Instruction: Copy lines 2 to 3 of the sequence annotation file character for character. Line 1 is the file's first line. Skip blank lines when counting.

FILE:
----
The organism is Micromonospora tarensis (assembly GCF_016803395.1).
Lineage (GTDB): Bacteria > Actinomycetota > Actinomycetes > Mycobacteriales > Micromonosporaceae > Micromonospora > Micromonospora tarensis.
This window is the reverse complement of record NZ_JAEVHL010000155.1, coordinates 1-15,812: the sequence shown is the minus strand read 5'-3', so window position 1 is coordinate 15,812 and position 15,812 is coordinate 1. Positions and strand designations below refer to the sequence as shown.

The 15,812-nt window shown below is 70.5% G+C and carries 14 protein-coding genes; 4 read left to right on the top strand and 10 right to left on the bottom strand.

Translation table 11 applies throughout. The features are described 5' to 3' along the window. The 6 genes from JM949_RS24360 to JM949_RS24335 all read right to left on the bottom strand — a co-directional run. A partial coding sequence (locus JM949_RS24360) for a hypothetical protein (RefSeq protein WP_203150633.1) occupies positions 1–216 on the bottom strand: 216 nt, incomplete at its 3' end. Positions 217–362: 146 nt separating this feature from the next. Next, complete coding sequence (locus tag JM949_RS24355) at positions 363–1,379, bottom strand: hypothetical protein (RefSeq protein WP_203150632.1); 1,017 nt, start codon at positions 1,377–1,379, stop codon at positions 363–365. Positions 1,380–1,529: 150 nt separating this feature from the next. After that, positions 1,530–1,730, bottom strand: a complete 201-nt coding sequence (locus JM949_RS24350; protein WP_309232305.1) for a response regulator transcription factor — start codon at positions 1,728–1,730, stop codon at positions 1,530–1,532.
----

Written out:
Lineage (GTDB): Bacteria > Actinomycetota > Actinomycetes > Mycobacteriales > Micromonosporaceae > Micromonospora > Micromonospora tarensis.
This window is the reverse complement of record NZ_JAEVHL010000155.1, coordinates 1-15,812: the sequence shown is the minus strand read 5'-3', so window position 1 is coordinate 15,812 and position 15,812 is coordinate 1. Positions and strand designations below refer to the sequence as shown.